By Sam Draut–
It is only natural, after winning four games against some of the weakest teams in the ACC, that we would cross the line between reality and idealism at some point.
The harsh reality of the overriding truth struck the Louisville football team when Avonte Maddox crossed over the end zone for a touchdown, giving Pitt a 42-17 lead with 32 seconds left in the second quarter on Saturday.
Although the Cardinal defense locked down in the second half and Louisville cut the deficit to a one possession game in the fourth quarter, the hole was too deep to climb out of, and the Cardinals fell 45-34, and are now 6-5 going into their final game of the season against in-state rival Kentucky.
Louisville’s five wins against FBS competition have come against teams with a combined 20-34 overall record and 8-27 record in the ACC.
Quite frankly, Louisville beat the teams it was supposed to beat, and the Cardinals lost to any team outside of that category.
When the running game churned out two consecutive 200-yard games against Syracuse and Virginia, the belief that the vaunted coach Bobby Petrino downhill rushing attack was back.
But 24 carries for negative one yard against Pitt destroyed any such notion.
Kyle Bolin’s ability to spark the running game was thrown out the window as Pitt’s front seven dominated the line of scrimmage. After Bolin threw an interception that was returned for a touchdown in the second quarter to give Pitt a 42-17 lead, Petrino inserted freshman quarterback Lamar Jackson to provide a spark to a struggling offense.
Although Jackson put together a two-play 75-yard touchdown drive in the final 32 seconds before halftime and led another touchdown drive in the fourth quarter, the offense was stilled plagued with problems it faced earlier in the year.
When the final whistled sounded, the Pitt defense had racked up seven sacks and ten tackles for a loss.
34 points should be enough to win a game, but when a defense gets torched for 35 points and 326 yards in one half, it is an uphill climb for any offense.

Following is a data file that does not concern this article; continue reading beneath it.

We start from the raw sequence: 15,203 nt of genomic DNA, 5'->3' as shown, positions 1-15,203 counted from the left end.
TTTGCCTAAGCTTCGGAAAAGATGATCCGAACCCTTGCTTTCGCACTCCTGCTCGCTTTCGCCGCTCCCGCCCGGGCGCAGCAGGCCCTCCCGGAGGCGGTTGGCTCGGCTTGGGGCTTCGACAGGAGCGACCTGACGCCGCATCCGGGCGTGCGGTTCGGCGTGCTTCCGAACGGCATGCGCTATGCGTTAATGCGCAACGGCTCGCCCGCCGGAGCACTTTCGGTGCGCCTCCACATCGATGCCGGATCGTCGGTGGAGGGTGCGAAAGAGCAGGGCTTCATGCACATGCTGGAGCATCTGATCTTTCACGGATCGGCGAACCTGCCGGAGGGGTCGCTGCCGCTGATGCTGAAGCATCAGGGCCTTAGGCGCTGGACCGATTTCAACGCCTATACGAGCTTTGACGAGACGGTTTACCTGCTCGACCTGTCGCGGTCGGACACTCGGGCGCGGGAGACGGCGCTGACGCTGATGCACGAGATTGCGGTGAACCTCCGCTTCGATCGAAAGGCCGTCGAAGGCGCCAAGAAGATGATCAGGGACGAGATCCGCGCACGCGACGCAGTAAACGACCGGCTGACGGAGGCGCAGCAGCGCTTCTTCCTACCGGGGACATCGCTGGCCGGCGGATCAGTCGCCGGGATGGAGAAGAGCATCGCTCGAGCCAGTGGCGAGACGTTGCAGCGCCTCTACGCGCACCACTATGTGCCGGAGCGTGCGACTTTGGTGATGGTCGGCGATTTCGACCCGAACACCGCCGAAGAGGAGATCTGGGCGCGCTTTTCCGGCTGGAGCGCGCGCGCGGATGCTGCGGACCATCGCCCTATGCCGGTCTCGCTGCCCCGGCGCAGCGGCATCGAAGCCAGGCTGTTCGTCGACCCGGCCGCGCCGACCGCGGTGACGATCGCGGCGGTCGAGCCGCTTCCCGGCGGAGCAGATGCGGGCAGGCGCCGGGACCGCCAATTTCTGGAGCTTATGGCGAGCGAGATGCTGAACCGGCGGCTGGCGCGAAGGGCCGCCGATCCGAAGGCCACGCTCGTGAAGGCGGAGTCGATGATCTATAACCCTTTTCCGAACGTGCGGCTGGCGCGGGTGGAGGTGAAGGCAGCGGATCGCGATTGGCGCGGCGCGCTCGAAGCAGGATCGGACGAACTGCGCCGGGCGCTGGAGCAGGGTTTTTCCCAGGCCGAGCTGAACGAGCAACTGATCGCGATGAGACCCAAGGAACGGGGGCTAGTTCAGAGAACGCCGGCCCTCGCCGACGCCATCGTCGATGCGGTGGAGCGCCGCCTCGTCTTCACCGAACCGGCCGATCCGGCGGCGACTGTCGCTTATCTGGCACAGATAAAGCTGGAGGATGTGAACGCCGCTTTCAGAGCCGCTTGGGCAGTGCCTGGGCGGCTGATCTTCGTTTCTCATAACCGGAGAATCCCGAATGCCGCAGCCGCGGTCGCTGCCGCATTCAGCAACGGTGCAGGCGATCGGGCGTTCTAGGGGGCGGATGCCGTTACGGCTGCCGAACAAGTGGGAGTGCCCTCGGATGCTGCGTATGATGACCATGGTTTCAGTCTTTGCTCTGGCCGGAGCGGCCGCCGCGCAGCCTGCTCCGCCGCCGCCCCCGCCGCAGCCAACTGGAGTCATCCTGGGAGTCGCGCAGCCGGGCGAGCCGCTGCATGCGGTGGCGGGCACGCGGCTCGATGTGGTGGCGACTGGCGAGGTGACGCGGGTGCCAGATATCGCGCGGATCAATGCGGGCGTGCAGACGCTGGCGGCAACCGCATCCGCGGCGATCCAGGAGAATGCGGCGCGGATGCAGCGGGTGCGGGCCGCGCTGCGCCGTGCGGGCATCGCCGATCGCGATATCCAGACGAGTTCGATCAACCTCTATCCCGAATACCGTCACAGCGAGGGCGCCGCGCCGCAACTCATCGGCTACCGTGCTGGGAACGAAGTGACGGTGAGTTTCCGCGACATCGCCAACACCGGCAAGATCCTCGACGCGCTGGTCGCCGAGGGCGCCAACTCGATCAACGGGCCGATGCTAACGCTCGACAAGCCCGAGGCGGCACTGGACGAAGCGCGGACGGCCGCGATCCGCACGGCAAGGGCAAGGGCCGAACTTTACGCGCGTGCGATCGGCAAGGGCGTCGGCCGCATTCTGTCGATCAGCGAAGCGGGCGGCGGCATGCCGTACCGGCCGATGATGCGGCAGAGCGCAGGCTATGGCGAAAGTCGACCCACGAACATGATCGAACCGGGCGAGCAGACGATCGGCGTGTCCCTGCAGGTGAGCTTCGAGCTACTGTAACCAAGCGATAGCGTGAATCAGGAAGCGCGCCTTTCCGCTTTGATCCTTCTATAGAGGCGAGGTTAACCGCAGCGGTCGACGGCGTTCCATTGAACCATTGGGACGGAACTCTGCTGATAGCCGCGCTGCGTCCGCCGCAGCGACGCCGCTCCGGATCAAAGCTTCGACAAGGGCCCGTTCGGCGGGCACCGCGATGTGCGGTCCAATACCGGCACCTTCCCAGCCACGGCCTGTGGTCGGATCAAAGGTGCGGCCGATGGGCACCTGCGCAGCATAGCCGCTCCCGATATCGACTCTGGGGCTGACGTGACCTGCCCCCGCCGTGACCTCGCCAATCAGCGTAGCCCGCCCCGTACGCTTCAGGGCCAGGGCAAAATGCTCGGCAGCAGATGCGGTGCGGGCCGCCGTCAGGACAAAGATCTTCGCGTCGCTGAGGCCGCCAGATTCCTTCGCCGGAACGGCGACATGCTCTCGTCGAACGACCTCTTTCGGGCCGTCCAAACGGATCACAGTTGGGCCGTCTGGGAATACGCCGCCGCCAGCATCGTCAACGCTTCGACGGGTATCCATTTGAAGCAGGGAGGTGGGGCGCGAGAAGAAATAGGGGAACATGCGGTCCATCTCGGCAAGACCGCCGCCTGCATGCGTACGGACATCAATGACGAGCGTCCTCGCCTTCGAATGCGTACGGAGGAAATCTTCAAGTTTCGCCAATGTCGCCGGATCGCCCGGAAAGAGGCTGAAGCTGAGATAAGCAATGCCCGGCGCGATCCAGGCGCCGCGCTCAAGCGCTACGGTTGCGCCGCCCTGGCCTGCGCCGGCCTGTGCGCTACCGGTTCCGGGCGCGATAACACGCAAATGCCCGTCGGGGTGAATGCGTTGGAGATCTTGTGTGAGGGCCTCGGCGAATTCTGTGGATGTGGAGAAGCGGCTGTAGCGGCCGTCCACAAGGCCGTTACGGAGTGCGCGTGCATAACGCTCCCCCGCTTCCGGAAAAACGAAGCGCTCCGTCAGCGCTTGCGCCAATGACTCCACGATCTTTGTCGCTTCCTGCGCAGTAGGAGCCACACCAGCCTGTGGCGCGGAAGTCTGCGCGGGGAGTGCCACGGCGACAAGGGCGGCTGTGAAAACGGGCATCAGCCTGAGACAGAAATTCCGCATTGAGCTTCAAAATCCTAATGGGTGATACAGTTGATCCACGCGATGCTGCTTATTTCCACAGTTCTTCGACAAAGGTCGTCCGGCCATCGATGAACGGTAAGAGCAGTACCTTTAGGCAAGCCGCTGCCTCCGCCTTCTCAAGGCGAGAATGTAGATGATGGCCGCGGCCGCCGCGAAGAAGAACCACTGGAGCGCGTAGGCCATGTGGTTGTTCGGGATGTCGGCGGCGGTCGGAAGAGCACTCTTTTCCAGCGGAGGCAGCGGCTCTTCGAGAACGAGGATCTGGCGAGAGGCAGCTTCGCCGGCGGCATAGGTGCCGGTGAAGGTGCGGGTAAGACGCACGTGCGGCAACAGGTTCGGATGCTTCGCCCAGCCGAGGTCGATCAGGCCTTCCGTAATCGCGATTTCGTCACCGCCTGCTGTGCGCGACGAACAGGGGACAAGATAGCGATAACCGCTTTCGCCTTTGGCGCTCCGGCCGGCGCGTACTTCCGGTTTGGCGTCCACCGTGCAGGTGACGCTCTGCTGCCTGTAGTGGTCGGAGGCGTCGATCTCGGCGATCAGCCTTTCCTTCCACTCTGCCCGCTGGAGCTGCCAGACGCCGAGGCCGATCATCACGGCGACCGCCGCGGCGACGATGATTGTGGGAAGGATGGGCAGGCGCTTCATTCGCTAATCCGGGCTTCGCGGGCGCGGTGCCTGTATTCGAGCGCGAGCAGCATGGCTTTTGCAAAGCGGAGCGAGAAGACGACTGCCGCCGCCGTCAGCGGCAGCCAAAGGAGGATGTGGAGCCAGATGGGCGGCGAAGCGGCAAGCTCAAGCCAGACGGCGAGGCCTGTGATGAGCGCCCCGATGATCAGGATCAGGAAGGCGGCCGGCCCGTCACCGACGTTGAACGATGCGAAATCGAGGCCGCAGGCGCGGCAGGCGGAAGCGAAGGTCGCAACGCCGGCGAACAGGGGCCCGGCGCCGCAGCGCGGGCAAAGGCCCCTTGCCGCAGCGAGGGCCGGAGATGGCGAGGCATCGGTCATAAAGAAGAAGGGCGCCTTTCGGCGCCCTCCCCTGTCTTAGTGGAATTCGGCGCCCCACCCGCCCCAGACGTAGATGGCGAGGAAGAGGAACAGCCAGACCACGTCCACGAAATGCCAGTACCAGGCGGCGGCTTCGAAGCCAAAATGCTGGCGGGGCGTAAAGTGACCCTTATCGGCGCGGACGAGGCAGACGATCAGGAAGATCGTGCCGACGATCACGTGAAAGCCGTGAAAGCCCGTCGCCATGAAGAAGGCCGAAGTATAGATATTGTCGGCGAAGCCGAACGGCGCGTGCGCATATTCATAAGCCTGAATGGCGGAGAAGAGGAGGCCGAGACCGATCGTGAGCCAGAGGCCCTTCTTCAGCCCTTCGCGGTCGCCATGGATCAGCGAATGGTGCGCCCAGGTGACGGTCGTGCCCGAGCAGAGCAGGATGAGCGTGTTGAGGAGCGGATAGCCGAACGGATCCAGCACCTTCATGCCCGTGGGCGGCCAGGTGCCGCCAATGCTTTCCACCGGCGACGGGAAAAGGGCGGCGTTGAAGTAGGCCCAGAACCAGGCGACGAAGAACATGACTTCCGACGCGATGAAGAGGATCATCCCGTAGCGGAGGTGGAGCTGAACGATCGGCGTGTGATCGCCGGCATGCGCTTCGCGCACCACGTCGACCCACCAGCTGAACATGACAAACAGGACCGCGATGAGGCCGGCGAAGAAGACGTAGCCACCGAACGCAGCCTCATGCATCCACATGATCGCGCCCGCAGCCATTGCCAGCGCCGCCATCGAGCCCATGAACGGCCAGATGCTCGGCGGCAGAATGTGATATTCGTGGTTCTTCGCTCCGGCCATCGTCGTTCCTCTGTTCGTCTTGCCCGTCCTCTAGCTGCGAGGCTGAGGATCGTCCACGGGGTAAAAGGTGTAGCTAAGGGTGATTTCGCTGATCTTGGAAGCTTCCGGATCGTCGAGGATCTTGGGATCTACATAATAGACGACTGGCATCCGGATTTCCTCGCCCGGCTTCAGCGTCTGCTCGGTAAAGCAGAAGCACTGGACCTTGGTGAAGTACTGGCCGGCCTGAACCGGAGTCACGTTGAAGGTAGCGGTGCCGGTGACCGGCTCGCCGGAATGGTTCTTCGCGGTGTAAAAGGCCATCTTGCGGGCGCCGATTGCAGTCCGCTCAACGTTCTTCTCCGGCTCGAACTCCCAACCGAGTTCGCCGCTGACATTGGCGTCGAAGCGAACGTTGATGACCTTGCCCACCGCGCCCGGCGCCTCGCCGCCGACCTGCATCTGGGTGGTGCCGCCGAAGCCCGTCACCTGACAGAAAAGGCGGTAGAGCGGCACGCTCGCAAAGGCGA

“We just flat got beat,” Petrino said. “They did a great job of executing.”
“Offensively we were able to make some big plays and score fast a few times, but there wasn’t the kind of consistency you need to come back,” Petrino said.
Consistency maybe the most significant word when describing the 2015 season. Consistency is exactly what Louisville has lacked 12 weeks into the year.
Or maybe the inconsistent play is the only thing Petrino’s team can count on these days.
Despite lining up numerous freshmen on both sides of the ball, calling the Cardinals a young football team 11 games into the season is probably too much of a stretch this late in the year.
What we have yet to see in Petrino’s second stint at Louisville is marketable improvement.
Just when it appeared that the offensive line had shored up and the running game had found some regularity, the Cardinals faced a good team and all of it evaporated.
Louisville’s ten wins in the ACC over the past two seasons have come against teams with a combined 32-62 conference record.
Two consecutive five-conference-win seasons and third-place finishes in the ACC Atlantic Division is fine, but hardly significant.
Is Louisville a better team than it was when it took the field against Auburn in Atlanta, Ga. for the season opener?
Players have progressed and become more comfortable competing, but as a unit, Louisville is battling the same problems it has had since the opening week.
With the final game against in-state rival Kentucky on Saturday, it is difficult to picture Louisville instantly turning the corner and becoming the team that has yet to reach its potential.
Calling the season a disappointment is too premature with a rivalry game and impending bowl left on the slate, but facing the reality that Louisville isn’t a top tier team in the ACC or anywhere close is an undeniable truth that these first eleven games have uncovered.
Photo by Wade Morgan / The Louisville Cardinal